1) Improve communication and coordination across all stakeholders in preparedness and response, including public and private sector entities; federal agencies involved in health care preparedness and response; and federally funded programs and/or offices and recipients (or subrecipients) of federal cooperative agreements.

2) Strengthen accountability by setting targets for all program goals and benchmarks for all standards of Administration for Strategic Preparedness and Response (ASPR) Hospital Preparedness Program (HPP) Cooperative Agreements and Centers for Disease Control and Prevention Public Health Emergency Preparedness Cooperative Agreements; and ensure monitoring and evaluation of progress with transparent reporting of results.

3) Strengthen efforts to apply an equity lens to public health and health care preparedness and response by enhancing community engagement; addressing health-related social needs; and conducting research that will build the capacity of resources that support individuals with access and functional needs.

4) Increase funding for federal preparedness and response to strengthen national and regional      capabilities, help to achieve better outcomes after disasters, and contribute to ensuring our nation’s health security against future public health threats.

This report was undertaken by Healthcare Ready as part of a cooperative agreement with ASPR, as required by Section 210 of the Pandemic and All-Hazards Preparedness and Advancing Innovation Act of 2019 (PAHPAIA) Public Law No. 116-22.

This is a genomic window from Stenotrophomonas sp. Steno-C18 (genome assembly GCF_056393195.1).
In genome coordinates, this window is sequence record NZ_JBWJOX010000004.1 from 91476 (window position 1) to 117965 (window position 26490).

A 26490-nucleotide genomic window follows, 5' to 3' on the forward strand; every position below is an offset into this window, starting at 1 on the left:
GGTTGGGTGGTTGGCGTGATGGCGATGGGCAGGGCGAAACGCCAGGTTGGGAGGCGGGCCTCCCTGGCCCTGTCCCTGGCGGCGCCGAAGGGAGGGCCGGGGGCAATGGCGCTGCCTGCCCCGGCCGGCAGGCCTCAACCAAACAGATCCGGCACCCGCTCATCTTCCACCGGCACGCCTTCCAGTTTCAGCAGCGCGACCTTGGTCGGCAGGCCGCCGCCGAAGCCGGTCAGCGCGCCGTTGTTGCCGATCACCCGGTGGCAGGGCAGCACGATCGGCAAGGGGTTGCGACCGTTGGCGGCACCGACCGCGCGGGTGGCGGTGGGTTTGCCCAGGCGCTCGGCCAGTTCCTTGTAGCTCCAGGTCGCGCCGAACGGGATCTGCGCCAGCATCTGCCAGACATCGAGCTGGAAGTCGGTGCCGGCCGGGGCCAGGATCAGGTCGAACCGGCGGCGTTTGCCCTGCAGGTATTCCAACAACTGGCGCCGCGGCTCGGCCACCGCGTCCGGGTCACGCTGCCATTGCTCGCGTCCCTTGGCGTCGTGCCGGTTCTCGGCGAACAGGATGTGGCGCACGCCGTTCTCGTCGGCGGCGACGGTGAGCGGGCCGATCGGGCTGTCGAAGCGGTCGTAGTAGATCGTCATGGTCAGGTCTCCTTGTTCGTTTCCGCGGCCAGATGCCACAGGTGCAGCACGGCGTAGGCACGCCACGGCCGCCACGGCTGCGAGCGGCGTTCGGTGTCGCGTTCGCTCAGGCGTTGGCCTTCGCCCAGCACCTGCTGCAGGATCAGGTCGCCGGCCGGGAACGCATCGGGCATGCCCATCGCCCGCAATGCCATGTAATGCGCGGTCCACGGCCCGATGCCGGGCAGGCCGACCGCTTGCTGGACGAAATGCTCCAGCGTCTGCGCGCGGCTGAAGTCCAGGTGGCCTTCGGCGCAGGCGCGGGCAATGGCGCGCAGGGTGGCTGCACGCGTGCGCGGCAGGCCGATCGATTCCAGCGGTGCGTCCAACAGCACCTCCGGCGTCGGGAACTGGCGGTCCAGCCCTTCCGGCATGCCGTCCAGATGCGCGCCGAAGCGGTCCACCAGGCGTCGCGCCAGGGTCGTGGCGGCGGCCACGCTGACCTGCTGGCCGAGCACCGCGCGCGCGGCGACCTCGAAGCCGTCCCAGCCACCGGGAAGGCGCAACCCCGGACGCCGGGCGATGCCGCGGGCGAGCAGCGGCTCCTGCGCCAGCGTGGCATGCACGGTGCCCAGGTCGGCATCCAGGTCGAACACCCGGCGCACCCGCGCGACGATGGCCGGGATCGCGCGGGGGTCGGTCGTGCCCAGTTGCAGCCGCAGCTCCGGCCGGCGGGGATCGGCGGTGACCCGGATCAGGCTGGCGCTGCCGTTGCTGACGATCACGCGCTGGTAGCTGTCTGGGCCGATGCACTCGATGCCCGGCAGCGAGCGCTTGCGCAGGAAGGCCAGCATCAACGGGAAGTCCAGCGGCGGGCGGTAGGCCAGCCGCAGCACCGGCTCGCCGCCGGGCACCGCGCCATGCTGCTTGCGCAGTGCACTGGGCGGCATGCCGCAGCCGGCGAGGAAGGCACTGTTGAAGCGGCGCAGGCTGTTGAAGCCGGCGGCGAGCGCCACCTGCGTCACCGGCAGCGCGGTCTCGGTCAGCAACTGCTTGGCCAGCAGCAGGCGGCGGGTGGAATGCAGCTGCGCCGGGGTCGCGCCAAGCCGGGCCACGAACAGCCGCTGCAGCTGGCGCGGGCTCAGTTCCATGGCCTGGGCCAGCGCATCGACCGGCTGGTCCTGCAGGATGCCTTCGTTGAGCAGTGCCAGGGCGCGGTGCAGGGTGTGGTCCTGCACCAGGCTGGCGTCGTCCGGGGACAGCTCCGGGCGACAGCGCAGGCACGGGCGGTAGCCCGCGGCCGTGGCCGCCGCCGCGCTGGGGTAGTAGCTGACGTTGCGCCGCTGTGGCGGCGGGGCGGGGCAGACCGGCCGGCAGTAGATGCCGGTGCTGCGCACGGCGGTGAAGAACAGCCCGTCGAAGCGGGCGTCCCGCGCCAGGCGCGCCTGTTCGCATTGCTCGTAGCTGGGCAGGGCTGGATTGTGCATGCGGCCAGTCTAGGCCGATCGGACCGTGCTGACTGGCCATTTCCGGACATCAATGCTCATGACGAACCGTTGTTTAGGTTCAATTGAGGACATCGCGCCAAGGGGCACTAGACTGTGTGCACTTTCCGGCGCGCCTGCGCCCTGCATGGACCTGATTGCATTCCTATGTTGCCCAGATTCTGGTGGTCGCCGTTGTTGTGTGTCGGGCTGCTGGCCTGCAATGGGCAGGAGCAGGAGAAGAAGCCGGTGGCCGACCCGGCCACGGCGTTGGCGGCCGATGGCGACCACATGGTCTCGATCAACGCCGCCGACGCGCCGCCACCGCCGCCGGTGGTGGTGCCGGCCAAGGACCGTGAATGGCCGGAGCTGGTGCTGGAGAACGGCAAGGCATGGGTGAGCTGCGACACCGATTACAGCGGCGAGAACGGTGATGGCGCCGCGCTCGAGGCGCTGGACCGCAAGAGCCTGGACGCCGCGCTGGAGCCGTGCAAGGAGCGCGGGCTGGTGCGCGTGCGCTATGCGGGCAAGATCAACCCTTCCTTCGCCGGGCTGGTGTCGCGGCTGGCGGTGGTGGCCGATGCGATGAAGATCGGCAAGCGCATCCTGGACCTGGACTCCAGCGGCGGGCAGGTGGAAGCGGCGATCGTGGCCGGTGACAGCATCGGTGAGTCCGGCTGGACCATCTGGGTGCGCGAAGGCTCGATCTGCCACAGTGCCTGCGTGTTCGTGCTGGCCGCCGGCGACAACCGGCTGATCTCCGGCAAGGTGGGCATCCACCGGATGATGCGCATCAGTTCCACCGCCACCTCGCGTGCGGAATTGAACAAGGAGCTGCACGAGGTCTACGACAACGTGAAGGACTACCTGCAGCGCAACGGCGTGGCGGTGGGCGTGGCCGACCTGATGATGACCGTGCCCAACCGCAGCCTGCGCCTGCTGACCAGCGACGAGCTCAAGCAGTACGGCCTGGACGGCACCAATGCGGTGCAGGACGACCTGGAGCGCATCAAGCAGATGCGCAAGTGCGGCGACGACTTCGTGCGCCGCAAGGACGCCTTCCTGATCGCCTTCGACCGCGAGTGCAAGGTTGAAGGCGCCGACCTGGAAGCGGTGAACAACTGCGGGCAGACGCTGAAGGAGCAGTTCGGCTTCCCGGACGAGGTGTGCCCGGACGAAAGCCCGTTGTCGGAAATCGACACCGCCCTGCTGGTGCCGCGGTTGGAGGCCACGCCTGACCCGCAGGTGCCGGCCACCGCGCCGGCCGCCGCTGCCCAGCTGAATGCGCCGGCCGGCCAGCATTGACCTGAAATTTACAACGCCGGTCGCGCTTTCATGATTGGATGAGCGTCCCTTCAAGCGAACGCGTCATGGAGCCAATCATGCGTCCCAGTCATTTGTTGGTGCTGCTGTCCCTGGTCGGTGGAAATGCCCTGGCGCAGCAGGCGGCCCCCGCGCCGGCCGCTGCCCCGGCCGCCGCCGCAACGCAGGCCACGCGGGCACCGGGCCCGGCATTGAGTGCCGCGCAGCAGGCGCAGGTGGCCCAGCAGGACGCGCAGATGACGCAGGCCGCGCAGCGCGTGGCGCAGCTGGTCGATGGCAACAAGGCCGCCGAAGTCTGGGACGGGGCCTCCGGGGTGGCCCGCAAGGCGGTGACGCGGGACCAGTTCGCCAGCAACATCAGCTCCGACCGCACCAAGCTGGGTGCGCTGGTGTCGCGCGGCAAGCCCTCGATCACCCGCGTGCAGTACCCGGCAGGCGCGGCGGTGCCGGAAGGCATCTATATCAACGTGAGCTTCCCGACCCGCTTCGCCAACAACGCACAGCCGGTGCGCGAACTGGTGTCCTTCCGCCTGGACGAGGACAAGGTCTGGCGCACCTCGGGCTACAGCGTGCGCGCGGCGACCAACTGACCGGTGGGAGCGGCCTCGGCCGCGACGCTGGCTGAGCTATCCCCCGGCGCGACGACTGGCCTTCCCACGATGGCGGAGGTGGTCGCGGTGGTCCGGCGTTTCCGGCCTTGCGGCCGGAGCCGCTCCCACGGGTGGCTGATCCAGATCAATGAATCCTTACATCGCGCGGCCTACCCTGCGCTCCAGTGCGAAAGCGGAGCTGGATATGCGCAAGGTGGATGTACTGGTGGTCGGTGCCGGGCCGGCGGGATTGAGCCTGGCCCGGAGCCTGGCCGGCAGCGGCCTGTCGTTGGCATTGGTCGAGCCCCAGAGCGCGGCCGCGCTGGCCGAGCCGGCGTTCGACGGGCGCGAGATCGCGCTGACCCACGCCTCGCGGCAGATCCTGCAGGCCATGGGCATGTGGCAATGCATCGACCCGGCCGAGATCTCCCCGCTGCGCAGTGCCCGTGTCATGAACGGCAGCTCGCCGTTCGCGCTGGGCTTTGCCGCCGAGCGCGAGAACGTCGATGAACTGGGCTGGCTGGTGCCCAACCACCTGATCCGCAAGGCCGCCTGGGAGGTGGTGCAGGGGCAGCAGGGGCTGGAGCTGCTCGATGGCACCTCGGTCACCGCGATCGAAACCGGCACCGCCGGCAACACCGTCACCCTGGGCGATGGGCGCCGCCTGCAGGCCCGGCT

Implementation of the recommendations in this report will help to build public will for a strong preparedness system, create more effective and efficient preparedness systems and, importantly, help us meet the needs of all Americans — especially populations that are at greater risk of being disproportionately affected by disasters.


Finally…what if we head toward a government shutdown?

As we focus on recovering from the COVID-19 pandemic and prioritizing the current and future health of communities, adequate funding for public health initiatives is critical.  As noted in our blog last September, a government shutdown, even a partial one, may have implications for healthcare delivery and disaster response. While most essential operations would be expected to continue, an extended shutdown could critically impact an array of programs. The effectiveness of the national response to emergencies relies heavily on established relationships across various sectors. A disruption of funding may compromise the intended rapid response structure of these networks, potentially impeding coordination, and delivery of vital services during emergencies. Maintaining the continuity of these programs is paramount to ensuring a robust, coordinated, and efficient healthcare response in times of crisis.